Comment


              #9
              Natty all the way.

              Comment


                #10
                thanks everyone for the advice. Figured it might make sense to go with NG, but having never grilled with it, just wanted to make sure there wasn't some sort of unknown issue.

                Comment


                  #11
                  Natural gas does not burn as hot as propane, but that shouldn't be an issue. Plenty of folks have natural gas feeding their gassers.

                  From Barbecues Galore website:

                  Click image for larger version  Name:	Propane vs. Natural Gas for Gas Grills.jpg Views:	0 Size:	43.5 KB ID:	797138

                  Kathryn

                  Comment


                    #12
                    As long as you get the NG version of that grill you would be good to go...it will have the burners designed for the difference compared to LP. (See fzxdoc post above.)

                    I’d have to have a new line installed, along with changing/drilling out burners/valves/etc...so for now, I’ll stick with LP tanks. NG would be convenient though...so long as I didn’t want to rearrange stuff, like when I bring a new cooker into the mix.

                    Comment


                    • jfmorris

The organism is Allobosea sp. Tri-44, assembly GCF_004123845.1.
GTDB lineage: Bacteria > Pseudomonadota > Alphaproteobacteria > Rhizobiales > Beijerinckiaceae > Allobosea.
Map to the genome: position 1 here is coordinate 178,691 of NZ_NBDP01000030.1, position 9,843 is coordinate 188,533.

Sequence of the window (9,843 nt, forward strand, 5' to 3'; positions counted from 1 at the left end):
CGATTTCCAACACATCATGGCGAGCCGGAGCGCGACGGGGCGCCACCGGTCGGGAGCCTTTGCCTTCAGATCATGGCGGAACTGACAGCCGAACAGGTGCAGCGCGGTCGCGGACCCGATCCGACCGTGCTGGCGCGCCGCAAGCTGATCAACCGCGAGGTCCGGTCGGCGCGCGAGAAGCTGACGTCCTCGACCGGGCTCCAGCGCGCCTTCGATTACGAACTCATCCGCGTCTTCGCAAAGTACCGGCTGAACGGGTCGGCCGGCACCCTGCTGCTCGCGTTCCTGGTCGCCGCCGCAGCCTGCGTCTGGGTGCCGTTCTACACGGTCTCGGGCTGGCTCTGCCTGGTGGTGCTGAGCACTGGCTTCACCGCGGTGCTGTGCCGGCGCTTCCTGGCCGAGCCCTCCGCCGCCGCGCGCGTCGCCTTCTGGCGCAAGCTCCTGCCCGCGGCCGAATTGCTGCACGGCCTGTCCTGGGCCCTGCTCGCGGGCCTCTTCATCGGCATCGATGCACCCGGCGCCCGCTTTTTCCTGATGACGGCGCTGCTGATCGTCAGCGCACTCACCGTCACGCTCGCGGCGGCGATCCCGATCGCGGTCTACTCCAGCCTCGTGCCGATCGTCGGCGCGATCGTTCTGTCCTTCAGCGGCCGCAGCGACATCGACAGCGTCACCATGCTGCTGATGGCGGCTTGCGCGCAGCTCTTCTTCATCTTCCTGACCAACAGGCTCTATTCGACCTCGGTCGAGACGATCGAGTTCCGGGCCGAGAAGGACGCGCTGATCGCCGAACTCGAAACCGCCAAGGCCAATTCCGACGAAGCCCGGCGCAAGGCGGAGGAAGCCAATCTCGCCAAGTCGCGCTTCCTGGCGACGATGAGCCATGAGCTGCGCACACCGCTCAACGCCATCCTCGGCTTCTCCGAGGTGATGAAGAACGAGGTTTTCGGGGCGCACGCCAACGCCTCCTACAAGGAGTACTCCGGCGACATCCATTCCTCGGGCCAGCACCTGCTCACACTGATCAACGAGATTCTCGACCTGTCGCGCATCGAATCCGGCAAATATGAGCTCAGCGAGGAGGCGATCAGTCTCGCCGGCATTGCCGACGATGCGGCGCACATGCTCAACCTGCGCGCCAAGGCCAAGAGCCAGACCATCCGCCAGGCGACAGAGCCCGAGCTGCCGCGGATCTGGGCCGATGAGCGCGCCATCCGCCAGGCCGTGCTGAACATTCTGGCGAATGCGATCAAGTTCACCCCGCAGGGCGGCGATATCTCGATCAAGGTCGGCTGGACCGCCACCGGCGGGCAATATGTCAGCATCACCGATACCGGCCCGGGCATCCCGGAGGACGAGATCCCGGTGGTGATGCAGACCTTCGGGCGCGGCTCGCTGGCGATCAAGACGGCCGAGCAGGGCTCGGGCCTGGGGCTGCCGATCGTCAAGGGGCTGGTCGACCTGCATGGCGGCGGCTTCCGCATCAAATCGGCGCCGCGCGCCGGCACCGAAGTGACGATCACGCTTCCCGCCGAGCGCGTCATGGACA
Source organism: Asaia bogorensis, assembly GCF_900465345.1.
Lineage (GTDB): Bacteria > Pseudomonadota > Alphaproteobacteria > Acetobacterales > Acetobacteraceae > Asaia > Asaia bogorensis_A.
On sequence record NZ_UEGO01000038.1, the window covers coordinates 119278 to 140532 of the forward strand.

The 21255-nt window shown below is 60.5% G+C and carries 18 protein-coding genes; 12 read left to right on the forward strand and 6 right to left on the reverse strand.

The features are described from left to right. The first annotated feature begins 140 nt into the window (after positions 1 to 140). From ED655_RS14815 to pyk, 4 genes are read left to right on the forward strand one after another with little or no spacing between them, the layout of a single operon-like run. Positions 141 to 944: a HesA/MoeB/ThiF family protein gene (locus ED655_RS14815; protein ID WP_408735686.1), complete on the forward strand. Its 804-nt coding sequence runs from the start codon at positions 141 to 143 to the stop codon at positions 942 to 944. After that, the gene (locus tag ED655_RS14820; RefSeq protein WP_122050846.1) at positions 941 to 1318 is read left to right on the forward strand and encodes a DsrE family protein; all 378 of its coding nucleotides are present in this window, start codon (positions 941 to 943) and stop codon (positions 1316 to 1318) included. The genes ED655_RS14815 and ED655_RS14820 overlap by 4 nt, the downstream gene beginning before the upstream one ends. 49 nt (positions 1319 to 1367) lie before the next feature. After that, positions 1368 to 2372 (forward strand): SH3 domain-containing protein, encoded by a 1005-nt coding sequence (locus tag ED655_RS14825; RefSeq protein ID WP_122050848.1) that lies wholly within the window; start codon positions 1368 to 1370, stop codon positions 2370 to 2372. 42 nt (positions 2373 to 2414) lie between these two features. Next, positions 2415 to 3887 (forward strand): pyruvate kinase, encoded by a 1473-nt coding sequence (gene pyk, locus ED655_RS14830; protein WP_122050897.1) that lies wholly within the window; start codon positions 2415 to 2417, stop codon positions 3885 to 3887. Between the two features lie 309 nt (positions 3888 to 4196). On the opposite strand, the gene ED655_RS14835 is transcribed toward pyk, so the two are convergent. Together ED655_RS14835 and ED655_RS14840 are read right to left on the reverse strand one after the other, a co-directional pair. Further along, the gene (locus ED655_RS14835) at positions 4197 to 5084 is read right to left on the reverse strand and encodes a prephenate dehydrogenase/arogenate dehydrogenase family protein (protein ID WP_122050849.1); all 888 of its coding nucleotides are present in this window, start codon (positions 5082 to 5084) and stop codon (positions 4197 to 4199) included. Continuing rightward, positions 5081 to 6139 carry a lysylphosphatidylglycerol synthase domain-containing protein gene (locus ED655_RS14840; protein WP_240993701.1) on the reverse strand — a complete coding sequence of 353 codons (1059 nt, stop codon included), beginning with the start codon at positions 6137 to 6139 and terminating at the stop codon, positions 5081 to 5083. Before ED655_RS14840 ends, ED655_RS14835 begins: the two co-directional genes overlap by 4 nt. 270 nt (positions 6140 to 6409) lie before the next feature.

jfmorris commented
                      Editing a comment
                      That is my biggest issue with it. The NG hookup is at the end of the house, on the outside of the fireplace, Teed off the pipe to the gas logs in the fireplace. It's only useful if I want to grill next to the wood pile (I got rid of the gas logs) and the trashcan, isolated at the end of the house. I've made a nicer outdoor cooking area next to the pool, so that I can hang out with a ceiling fan, seating, tables, etc, so just deal with propane tanks for now.

                    • surfdog
                      surfdog commented
                      Editing a comment
                      I get that. One of my previous houses had a gas line "conveniently" located...so long as that was where I wanted the grill. LOL Eh, no.

                      And then there's the whole MCS issue. I just picked up a CampChef Somerset IV. That meant A) a bit of rearranging...and B) yet another gas line should I want to change my gasser & griddle over to NG. IDK, it's just seems so much easier to simply exchange tanks as needed. And since I ALWAYS keep a full spare on hand it's not really an issue.

                    • jfmorris
                      jfmorris commented
                      Editing a comment
                      Yeah surfdog, I've decided I value portability and being able to shuffle and rearrange cookers too much to be tied to that once spot. Now my previous house had a NG hookup for the grill, and I recall being tethered to a 10 foot red rubber line or something like that, with the quick connects at each end. It worked out as long as I kept that hose out of way at the edge of the deck. Like you, I always have a spare on hand.

                    #13
                    NG does not burn as hot, and puts off moremoisture, that being said, it is not as effected by cold and it hot weather.

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                      #14
                      I've got natural gas also. Or so my wife tells me.